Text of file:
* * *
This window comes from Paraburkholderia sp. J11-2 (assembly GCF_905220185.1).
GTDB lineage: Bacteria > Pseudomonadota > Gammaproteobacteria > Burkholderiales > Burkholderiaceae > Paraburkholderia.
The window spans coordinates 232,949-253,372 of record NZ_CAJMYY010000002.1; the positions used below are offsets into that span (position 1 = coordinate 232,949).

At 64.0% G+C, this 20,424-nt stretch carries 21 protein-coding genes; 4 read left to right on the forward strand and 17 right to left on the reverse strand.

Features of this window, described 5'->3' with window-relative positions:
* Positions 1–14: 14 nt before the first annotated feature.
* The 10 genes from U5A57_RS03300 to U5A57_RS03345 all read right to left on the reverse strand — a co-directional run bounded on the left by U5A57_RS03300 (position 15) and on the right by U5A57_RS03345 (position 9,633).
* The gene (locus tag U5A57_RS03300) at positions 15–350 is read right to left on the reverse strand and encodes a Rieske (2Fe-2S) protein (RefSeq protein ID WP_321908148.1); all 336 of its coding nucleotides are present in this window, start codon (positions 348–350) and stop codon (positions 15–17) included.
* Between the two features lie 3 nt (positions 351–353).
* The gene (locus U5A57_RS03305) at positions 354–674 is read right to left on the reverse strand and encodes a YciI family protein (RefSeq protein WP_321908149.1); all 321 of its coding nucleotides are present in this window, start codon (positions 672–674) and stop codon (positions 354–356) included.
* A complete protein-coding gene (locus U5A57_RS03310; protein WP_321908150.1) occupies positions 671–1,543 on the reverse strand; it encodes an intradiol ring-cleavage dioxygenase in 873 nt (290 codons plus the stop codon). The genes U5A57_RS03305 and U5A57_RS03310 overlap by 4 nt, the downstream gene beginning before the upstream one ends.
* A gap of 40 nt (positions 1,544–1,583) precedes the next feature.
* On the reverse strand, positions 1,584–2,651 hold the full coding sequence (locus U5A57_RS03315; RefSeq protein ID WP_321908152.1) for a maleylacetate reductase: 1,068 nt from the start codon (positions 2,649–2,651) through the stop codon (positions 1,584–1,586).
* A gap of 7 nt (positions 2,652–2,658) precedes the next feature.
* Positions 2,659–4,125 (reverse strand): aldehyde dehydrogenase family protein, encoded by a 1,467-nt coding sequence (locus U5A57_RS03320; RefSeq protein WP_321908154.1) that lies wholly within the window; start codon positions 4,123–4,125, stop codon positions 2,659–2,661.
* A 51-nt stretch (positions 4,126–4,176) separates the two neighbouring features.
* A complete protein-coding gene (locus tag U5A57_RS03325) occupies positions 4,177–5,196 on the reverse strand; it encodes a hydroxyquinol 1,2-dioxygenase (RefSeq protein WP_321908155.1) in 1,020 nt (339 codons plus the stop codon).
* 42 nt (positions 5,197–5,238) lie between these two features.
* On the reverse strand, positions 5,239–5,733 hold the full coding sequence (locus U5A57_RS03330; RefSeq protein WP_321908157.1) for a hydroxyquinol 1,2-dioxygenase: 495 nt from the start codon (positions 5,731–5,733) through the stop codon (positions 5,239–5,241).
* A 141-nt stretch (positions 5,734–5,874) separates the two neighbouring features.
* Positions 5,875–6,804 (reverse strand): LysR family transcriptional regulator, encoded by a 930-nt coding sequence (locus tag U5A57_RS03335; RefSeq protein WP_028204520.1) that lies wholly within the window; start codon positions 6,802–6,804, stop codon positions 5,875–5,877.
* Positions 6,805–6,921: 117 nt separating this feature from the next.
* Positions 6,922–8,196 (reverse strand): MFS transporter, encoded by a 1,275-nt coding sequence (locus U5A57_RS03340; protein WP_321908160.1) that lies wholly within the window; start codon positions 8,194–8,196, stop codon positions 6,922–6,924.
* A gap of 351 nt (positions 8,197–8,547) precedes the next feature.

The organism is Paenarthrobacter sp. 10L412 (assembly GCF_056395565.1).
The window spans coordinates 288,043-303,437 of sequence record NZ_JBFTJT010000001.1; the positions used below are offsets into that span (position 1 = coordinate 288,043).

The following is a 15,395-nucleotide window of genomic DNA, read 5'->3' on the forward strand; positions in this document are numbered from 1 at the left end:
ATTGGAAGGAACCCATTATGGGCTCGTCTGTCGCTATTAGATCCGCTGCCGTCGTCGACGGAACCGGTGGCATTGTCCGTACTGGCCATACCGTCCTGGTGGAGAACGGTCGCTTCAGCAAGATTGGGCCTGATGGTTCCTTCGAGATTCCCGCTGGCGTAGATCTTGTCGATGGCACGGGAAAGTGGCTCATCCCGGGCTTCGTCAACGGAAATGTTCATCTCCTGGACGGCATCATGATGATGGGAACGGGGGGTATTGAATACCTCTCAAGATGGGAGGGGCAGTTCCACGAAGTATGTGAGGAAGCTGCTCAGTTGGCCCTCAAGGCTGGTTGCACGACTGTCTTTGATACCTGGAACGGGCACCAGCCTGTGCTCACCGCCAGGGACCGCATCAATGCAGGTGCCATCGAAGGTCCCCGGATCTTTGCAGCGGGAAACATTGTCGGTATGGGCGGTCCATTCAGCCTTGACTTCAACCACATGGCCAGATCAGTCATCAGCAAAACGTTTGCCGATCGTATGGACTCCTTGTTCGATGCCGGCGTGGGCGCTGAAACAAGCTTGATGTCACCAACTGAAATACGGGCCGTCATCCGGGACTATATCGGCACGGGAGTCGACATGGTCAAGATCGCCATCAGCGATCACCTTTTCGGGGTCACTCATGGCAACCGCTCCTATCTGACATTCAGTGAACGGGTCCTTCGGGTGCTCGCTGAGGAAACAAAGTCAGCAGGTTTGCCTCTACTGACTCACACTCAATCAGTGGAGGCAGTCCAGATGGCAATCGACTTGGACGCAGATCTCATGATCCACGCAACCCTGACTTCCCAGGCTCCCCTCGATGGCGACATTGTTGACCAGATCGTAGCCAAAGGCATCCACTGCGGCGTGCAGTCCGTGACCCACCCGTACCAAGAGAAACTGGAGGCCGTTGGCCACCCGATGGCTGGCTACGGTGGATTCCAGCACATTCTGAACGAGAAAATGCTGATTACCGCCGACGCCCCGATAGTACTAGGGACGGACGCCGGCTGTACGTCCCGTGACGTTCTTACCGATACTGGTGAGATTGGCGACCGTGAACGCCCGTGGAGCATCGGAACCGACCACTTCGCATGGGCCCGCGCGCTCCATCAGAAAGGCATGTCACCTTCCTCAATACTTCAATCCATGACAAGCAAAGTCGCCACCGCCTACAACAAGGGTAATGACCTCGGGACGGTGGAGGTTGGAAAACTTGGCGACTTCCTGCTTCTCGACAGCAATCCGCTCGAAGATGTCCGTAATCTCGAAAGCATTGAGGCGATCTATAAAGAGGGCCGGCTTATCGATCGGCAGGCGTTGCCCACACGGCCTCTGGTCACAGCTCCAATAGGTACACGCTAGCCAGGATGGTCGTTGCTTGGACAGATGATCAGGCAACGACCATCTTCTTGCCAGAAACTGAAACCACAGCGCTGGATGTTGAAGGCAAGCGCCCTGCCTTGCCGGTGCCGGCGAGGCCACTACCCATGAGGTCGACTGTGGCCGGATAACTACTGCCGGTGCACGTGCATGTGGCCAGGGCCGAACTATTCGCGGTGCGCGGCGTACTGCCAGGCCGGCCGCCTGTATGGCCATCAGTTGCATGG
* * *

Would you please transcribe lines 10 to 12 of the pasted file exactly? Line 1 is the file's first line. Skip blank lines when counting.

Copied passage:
* The gene (locus U5A57_RS03305) at positions 354–674 is read right to left on the reverse strand and encodes a YciI family protein (RefSeq protein WP_321908149.1); all 321 of its coding nucleotides are present in this window, start codon (positions 672–674) and stop codon (positions 354–356) included.
* A complete protein-coding gene (locus U5A57_RS03310; protein WP_321908150.1) occupies positions 671–1,543 on the reverse strand; it encodes an intradiol ring-cleavage dioxygenase in 873 nt (290 codons plus the stop codon). The genes U5A57_RS03305 and U5A57_RS03310 overlap by 4 nt, the downstream gene beginning before the upstream one ends.
* A gap of 40 nt (positions 1,544–1,583) precedes the next feature.